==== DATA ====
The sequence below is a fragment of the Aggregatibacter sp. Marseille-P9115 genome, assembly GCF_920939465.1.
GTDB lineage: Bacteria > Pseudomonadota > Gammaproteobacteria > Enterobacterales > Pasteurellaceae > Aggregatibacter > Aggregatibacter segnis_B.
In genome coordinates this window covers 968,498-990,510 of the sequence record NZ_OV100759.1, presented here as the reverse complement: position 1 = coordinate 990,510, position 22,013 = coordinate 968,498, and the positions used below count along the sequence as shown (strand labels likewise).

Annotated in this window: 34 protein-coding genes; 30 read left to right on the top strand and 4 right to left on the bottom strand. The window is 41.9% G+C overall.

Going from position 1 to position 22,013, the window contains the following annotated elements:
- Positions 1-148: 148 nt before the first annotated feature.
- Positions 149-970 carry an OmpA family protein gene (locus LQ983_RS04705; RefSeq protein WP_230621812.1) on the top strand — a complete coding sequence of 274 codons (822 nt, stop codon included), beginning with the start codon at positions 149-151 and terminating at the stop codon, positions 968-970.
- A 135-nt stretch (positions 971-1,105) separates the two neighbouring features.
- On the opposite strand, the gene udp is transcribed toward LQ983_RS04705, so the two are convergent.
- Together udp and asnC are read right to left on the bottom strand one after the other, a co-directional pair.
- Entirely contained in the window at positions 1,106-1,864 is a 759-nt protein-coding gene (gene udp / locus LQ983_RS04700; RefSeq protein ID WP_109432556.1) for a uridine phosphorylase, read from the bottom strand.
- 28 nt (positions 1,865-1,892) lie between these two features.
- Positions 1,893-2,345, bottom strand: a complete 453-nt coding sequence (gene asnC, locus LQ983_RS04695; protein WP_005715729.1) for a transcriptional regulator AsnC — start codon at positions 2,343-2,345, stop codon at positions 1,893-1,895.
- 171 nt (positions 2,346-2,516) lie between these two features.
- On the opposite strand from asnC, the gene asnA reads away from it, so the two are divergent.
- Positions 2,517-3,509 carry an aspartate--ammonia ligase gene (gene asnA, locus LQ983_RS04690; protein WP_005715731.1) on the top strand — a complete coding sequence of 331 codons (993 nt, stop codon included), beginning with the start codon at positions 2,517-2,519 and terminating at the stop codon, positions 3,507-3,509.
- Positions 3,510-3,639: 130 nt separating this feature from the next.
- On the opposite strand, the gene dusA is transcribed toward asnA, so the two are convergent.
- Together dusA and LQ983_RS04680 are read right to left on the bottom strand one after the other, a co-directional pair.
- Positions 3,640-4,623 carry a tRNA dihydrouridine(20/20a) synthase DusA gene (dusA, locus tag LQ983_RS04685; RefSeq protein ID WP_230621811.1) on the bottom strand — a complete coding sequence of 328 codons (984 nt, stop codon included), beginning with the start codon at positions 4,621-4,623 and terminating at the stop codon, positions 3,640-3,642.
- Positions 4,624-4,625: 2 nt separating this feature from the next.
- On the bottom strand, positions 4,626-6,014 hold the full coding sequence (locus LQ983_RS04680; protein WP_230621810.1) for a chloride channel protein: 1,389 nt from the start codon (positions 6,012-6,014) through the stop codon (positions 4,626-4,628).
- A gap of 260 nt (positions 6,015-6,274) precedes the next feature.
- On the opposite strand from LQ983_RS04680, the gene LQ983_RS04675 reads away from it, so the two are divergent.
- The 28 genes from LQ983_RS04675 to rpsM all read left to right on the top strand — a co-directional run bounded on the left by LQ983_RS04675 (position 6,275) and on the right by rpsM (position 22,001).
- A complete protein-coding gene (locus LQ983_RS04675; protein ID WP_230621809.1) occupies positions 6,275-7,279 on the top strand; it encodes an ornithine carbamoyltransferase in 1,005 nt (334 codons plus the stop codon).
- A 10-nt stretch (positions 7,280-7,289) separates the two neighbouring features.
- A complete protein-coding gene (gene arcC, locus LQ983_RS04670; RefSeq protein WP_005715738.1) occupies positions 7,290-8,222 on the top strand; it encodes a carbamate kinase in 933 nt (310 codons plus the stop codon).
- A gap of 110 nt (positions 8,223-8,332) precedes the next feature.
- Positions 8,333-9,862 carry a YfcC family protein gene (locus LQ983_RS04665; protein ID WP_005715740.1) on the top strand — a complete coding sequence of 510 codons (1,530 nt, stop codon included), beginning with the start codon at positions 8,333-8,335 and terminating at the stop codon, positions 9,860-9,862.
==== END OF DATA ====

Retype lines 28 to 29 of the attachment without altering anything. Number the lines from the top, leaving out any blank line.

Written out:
- A complete protein-coding gene (gene arcC, locus LQ983_RS04670; RefSeq protein WP_005715738.1) occupies positions 7,290-8,222 on the top strand; it encodes a carbamate kinase in 933 nt (310 codons plus the stop codon).
- A gap of 110 nt (positions 8,223-8,332) precedes the next feature.